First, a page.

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Iran Considers 'Other Options' If US Sanctions Threaten Its Interests - Diplomat

© Sputnik / Stanislav Filippov/POOL / Go to the photo bankTalks on Iran's nuclear program begin in Almaty
Talks on Iran's nuclear program begin in Almaty - Sputnik International
BEIJING (Sputnik) - Iranian authorities could "think about other options" if the US sanctions imposed after the withdrawal from the Joint Comprehensive Plan of Action (JCPOA) threaten the rights of the nation, the Iranian ambassador to China said in an interview with the South China Morning Post published on Monday.

"We expect other remaining members of the Joint Comprehensive Plan of Action, including China, to help implement and continue this deal, and fulfill their commitment and obligations according to this deal… If we could gain these rights and benefits from this deal we will stay in it. If these Iranian rights were not satisfied, and our interests were not reached, we will think about other options," Ali Asghar Khaji said without disclosing the details of these options.

READ MORE: China to the Rescue: CNPC Reportedly Plans to Replace Total in Iran's South Pars

The ambassador added, citing diplomatic efforts of other parties to the nuclear deal, that he believed in continuation of the nuclear deal by other states without Washington.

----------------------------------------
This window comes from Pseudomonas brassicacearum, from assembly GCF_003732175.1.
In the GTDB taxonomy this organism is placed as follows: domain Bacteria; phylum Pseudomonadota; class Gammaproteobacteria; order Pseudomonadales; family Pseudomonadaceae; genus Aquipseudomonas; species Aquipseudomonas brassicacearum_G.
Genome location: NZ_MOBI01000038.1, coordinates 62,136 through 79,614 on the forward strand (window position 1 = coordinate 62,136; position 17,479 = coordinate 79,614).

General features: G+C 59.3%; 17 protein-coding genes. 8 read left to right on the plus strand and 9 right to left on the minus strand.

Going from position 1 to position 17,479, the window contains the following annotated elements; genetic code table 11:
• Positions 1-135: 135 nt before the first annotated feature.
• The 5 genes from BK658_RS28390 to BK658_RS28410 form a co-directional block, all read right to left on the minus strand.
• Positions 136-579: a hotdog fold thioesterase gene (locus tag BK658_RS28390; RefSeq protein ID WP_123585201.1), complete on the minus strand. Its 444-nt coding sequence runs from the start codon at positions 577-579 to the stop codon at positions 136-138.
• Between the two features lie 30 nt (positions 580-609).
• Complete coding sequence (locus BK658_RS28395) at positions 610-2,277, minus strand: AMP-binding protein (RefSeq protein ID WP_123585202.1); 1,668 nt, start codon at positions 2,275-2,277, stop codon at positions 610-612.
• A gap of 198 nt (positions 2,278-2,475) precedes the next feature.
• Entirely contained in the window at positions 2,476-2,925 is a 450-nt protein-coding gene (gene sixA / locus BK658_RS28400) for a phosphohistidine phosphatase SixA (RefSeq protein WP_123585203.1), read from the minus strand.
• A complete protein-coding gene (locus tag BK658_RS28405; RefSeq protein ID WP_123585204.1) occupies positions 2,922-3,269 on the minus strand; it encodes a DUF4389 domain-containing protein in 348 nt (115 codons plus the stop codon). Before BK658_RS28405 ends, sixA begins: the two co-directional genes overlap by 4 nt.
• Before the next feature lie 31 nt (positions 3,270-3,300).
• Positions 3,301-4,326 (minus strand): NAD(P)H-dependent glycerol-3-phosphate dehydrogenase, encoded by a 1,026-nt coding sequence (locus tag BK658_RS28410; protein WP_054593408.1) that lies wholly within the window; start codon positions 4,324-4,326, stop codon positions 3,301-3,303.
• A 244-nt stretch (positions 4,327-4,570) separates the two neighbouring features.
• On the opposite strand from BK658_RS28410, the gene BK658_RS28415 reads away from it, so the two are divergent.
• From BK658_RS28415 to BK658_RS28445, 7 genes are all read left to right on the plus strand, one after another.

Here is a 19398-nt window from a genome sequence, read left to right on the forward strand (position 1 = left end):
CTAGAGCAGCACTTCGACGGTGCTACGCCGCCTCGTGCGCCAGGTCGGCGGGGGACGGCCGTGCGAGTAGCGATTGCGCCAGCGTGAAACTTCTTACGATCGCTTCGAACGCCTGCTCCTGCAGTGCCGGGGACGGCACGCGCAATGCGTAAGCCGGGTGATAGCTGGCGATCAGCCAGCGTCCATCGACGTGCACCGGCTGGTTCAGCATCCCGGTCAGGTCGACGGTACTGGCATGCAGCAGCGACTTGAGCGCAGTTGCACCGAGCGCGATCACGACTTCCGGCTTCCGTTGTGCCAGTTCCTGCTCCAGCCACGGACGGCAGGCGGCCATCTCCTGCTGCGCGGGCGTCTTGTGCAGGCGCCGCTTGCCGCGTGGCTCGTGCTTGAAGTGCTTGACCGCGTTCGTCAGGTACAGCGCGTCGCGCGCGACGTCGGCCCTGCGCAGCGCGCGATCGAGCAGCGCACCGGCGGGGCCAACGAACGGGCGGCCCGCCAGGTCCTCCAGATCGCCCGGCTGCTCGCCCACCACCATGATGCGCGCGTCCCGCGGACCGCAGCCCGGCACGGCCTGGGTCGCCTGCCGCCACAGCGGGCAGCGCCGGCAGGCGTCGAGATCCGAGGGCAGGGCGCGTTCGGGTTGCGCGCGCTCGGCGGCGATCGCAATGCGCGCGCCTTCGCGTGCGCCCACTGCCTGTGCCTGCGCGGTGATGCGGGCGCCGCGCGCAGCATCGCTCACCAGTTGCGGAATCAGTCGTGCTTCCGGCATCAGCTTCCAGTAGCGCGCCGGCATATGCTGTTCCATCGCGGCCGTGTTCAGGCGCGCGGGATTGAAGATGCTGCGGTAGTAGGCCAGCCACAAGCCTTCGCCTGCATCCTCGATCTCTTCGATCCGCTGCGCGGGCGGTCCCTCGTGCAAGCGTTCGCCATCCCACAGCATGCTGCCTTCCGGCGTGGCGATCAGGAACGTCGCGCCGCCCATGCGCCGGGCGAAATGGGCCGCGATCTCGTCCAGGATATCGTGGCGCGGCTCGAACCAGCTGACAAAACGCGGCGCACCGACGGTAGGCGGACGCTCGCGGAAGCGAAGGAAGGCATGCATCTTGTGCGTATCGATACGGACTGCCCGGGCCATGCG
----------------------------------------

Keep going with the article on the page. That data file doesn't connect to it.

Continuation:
German Chancellor Angela Merkel, Russian President Vladimir Putin and French President Emmanuel Macron meet during the G20 leaders summit in Hamburg, Germany July 8, 2017 - Sputnik International
EU States, Russia, China to Discuss New Iran Deal, Leaving US Sidelined - Report
On May 8, US President Donald Trump announced Washington would no longer be party to the 2015 agreement that allowed for the lifting of international sanctions on Iran in exchange for Tehran keeping its nuclear program peaceful. Trump also announced that he would re-impose US sanctions on Iran, urging other countries to follow suit.

READ MORE: EU Companies' Possible Withdrawal From Iran Contradicts Nuclear Deal — Tehran

However, other JCPOA parties, namely the European Union, China, Germany, France, Iran, Russia, and the United Kingdom criticized the decision of Washington and started taking steps to implement the deal.

During Sunday's talks between Iranian Foreign Minister Mohammad Javad Zarif and EU Commissioner for Energy and Climate Miguel Arias Canete, the European Union expressed readiness to preserve the accord and to assist European companies in maintaining their cooperation with Tehran.

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